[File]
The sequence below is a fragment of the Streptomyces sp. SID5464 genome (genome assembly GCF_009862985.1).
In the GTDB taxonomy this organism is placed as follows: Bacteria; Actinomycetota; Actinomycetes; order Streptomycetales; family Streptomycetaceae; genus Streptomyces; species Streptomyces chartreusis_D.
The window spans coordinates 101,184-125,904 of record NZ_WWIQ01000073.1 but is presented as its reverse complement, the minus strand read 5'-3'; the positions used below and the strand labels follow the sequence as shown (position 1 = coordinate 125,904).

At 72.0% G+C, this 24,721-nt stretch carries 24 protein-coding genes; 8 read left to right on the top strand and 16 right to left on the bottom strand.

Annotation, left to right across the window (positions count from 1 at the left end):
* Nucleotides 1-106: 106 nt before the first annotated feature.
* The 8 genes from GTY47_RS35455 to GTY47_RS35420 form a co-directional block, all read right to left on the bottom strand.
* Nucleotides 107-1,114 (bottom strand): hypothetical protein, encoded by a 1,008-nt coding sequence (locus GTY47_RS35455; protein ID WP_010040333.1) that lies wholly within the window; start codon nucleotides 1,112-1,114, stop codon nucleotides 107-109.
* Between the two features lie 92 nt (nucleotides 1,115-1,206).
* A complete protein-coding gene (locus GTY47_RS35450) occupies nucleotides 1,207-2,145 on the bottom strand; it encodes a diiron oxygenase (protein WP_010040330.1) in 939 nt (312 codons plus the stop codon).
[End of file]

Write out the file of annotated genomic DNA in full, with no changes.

The sequence below is a fragment of the Streptomyces sp. SID5464 genome (genome assembly GCF_009862985.1).
In the GTDB taxonomy this organism is placed as follows: Bacteria; Actinomycetota; Actinomycetes; order Streptomycetales; family Streptomycetaceae; genus Streptomyces; species Streptomyces chartreusis_D.
The window spans coordinates 101,184-125,904 of record NZ_WWIQ01000073.1 but is presented as its reverse complement, the minus strand read 5'-3'; the positions used below and the strand labels follow the sequence as shown (position 1 = coordinate 125,904).

At 72.0% G+C, this 24,721-nt stretch carries 24 protein-coding genes; 8 read left to right on the top strand and 16 right to left on the bottom strand.

Annotation, left to right across the window (positions count from 1 at the left end):
* Nucleotides 1-106: 106 nt before the first annotated feature.
* The 8 genes from GTY47_RS35455 to GTY47_RS35420 form a co-directional block, all read right to left on the bottom strand.
* Nucleotides 107-1,114 (bottom strand): hypothetical protein, encoded by a 1,008-nt coding sequence (locus GTY47_RS35455; protein ID WP_010040333.1) that lies wholly within the window; start codon nucleotides 1,112-1,114, stop codon nucleotides 107-109.
* Between the two features lie 92 nt (nucleotides 1,115-1,206).
* A complete protein-coding gene (locus GTY47_RS35450) occupies nucleotides 1,207-2,145 on the bottom strand; it encodes a diiron oxygenase (protein WP_010040330.1) in 939 nt (312 codons plus the stop codon).